The topics of neuroscience and cognitive psychology have had long standing implications on the field of social justice, since they are often applied to a defendant’s case in a court of law. Time and time again, lawyers have attempted to twist facts about neurology to rationalize their clients’ innocence. Recently, however, biologists, psychologists, judges, and lawyers have shown increasing interest in delving deeper into this complex relationship and finding scientific evidence to support just how deep the connection between neuroscience and the law truly goes.
The idea of criminal responsibility, when put in terms of the insanity defense, is defined by the following components: a person must be consciously aware of his/her actions, understand that the action is wrong, and commit the crime. The moral dilemma of criminal responsibility can sometimes lead us into murky territory because it is often used as a loophole for those seeking an outlet from facing legal punishment for their crimes, given that it is so hard to prove whether or not someone is in his/her right mind. The insanity defense is often used to defend someone who is accused of committing a crime, but who may not be completely mentally aware of his/her actions. In this case, whether or not the person is truly guilty becomes much more complex. According to a written study by Duke law professor Nita Farahany and Stanford Law professor Henry T. Greely, neuroscience was used to rationalize the actions of defendants in over 2,800 judicial decisions in the years between 2005 and 2015. Given the rising number of cases citing neuroscience as a means to discriminate guilt from innocence, it is no surprise that getting to the bottom of the cross-disciplinary interaction of neuroscience and law has become essential.
A 2017 study conducted by the MacArthur Foundation, along with researchers from Yale and Virginia Tech, used an fMRI scanner to determine which parts of the brain were active when participants “knowingly” held illegal goods versus when they “recklessly knew” (were not fully aware) that they held illegal goods. The results of the study indicated that there was a difference between the brain scans of the two participant groups, suggesting that neurotechnology can determine a person’s mental state and level of awareness. Although this experiment is a good starting point in that it proves science’s accuracy in differentiating between the mental states of those who are fully conscious versus those who are not entirely conscious of their actions, applying the results of the study to the real world and to a court of law remains a bit of a stretch.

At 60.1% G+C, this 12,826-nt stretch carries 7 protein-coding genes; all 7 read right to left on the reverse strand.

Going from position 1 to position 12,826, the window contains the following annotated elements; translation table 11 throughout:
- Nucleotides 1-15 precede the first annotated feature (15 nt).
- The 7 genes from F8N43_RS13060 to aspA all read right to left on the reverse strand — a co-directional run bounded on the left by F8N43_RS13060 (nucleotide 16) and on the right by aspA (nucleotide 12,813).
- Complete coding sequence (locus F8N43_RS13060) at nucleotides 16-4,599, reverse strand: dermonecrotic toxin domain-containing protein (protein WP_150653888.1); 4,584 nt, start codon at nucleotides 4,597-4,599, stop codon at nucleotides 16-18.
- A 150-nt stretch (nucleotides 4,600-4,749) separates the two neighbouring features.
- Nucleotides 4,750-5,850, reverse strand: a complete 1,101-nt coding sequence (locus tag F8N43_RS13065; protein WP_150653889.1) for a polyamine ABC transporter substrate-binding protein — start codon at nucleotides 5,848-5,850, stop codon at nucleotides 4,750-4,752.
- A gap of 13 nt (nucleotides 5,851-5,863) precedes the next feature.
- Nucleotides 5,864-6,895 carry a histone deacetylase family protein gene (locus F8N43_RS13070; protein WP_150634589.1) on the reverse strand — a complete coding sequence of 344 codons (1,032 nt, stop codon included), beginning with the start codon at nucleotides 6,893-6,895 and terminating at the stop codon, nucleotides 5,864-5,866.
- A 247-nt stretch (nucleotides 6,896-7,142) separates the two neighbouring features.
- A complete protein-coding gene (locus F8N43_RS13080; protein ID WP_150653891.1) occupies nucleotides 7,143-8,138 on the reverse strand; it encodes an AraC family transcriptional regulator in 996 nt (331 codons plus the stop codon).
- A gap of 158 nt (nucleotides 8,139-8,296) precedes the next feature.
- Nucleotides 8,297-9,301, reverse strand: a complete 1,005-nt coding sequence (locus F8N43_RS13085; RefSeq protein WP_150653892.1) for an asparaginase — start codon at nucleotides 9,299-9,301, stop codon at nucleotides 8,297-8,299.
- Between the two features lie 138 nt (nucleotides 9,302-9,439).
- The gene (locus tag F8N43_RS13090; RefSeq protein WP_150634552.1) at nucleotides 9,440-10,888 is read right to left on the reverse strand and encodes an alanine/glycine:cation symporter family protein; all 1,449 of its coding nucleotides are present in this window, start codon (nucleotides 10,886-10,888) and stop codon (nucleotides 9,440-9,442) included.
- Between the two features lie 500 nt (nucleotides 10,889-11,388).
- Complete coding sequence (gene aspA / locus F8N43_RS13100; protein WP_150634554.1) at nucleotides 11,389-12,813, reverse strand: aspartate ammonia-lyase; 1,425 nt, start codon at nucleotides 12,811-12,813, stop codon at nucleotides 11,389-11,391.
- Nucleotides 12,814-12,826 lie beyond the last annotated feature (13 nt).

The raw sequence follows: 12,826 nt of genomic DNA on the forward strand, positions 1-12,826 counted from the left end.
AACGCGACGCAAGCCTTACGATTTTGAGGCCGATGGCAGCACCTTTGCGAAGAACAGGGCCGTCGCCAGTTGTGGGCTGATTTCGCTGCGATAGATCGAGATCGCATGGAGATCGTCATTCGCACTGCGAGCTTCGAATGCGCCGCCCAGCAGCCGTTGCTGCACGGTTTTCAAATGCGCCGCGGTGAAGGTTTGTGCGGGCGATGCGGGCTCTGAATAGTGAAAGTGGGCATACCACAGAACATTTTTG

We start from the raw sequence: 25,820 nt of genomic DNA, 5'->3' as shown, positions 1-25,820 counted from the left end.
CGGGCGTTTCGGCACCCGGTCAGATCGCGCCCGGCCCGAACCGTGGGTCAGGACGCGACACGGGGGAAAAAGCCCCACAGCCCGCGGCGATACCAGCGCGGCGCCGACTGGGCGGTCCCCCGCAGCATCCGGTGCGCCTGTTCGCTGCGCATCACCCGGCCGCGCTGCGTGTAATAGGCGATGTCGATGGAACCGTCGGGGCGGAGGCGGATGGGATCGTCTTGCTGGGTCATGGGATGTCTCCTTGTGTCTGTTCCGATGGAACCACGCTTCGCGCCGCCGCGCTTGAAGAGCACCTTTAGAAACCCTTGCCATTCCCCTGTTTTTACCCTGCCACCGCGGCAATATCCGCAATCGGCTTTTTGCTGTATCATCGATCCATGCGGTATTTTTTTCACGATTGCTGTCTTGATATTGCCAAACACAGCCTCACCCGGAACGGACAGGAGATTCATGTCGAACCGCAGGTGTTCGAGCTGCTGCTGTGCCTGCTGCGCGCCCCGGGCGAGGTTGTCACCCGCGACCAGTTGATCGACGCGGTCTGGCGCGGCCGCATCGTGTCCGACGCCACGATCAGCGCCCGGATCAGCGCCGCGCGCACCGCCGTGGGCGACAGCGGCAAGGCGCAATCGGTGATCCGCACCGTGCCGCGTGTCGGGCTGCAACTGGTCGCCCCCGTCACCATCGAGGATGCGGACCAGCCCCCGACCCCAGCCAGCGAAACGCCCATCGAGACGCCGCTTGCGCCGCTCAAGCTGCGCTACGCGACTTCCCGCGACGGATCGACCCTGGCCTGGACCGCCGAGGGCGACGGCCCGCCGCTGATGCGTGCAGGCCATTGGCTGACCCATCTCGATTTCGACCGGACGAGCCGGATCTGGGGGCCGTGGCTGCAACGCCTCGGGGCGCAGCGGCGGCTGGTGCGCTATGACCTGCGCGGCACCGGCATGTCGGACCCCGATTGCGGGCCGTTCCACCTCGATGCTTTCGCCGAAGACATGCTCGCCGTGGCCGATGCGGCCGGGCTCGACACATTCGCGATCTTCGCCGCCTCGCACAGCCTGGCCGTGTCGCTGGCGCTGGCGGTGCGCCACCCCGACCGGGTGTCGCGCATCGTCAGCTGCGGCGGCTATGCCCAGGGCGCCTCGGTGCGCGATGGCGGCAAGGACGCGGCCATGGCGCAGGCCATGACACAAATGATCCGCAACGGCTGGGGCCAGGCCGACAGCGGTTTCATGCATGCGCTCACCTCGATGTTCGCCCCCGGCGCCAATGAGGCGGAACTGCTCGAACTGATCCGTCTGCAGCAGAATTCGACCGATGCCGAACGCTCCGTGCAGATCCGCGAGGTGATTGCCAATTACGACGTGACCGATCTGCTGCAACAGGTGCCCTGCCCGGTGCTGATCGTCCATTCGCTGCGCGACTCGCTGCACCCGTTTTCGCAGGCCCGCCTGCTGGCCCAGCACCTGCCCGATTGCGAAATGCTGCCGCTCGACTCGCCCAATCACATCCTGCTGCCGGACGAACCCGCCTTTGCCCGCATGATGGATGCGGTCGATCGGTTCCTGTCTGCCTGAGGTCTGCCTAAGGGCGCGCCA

Another study conducted in 2016 by Anthony Wagner, director of Stanford University’s Memory Lab, investigated the ability of fMRI scanners to distinguish between actual memories and experiences that participants had never undergone. The results indicated that the scans held 90% accuracy, but a major limitation discovered by the research team is that it is possible for someone to “hide” a memory, thus making it difficult to tell based on brain patterns whether someone is experiencing an actual memory or a “false memory.” Once again, although it may become possible in the future to use brain technology to determine if a defendant recognizes a certain aspect of a crime scene etched in his/her memory, this applicability is far from reliable at this stage.
As scientists continue to investigate how neurology can be applied to legal cases, there is hope that neuroscience may one day become groundbreakingly helpful in accurately determining a person’s guilt or innocence. Neuroimaging is one of the many techniques that research in neurolaw is starting to uncover, specifically in deciding the plausibility of psychiatric diagnoses of those who claim the insanity defense. Another shocking application of neuroscience that may become a possibility is using neuroprediction to assess the level of danger that certain criminals pose to society, as a means to minimize future criminal activity. Not only will these applications change the nature of the judicial system as well as add immensely to our knowledge of the human brain, but these discoveries may also allow us to develop treatments for those with severe psychiatric disorders that may make them more likely to commit crimes.